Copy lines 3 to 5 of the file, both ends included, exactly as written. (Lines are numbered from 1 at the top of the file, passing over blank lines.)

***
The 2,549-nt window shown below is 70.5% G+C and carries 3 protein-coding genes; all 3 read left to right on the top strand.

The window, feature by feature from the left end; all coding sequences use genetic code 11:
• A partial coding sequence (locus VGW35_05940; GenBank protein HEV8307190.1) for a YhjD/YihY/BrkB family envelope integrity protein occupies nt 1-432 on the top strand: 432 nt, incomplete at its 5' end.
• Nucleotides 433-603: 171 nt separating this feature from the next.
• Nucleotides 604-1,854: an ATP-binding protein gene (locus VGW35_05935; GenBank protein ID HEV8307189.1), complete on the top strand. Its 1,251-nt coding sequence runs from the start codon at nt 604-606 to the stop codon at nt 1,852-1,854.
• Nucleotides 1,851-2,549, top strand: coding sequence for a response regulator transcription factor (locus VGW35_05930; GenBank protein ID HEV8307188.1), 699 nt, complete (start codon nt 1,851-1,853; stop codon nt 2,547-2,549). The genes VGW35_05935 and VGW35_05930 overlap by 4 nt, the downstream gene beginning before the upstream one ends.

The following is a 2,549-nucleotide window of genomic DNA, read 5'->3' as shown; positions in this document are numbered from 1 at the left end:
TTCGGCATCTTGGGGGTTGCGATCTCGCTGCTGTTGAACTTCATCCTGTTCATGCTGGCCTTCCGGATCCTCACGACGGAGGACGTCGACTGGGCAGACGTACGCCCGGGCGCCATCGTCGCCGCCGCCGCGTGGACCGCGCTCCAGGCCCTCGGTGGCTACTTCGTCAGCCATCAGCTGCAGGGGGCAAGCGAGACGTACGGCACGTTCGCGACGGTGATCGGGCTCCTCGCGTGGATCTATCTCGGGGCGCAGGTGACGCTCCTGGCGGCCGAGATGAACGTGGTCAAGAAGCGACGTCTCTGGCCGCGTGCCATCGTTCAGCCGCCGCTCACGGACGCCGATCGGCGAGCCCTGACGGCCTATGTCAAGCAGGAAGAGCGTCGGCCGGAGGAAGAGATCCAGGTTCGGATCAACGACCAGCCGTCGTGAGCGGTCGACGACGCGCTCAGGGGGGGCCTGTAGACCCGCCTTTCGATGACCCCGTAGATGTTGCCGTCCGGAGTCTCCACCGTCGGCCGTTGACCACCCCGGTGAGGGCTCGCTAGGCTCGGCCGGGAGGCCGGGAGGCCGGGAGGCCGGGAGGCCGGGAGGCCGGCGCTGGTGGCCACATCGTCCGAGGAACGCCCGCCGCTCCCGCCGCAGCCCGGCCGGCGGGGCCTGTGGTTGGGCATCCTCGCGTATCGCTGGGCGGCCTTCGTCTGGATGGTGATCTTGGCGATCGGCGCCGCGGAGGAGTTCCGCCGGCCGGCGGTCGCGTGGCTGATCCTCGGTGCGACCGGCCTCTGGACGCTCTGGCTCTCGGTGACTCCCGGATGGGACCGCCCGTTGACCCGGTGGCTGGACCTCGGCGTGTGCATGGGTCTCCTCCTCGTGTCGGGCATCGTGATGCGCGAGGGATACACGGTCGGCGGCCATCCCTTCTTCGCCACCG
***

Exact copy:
• A partial coding sequence (locus VGW35_05940; GenBank protein HEV8307190.1) for a YhjD/YihY/BrkB family envelope integrity protein occupies nt 1-432 on the top strand: 432 nt, incomplete at its 5' end.
• Nucleotides 433-603: 171 nt separating this feature from the next.
• Nucleotides 604-1,854: an ATP-binding protein gene (locus VGW35_05935; GenBank protein ID HEV8307189.1), complete on the top strand. Its 1,251-nt coding sequence runs from the start codon at nt 604-606 to the stop codon at nt 1,852-1,854.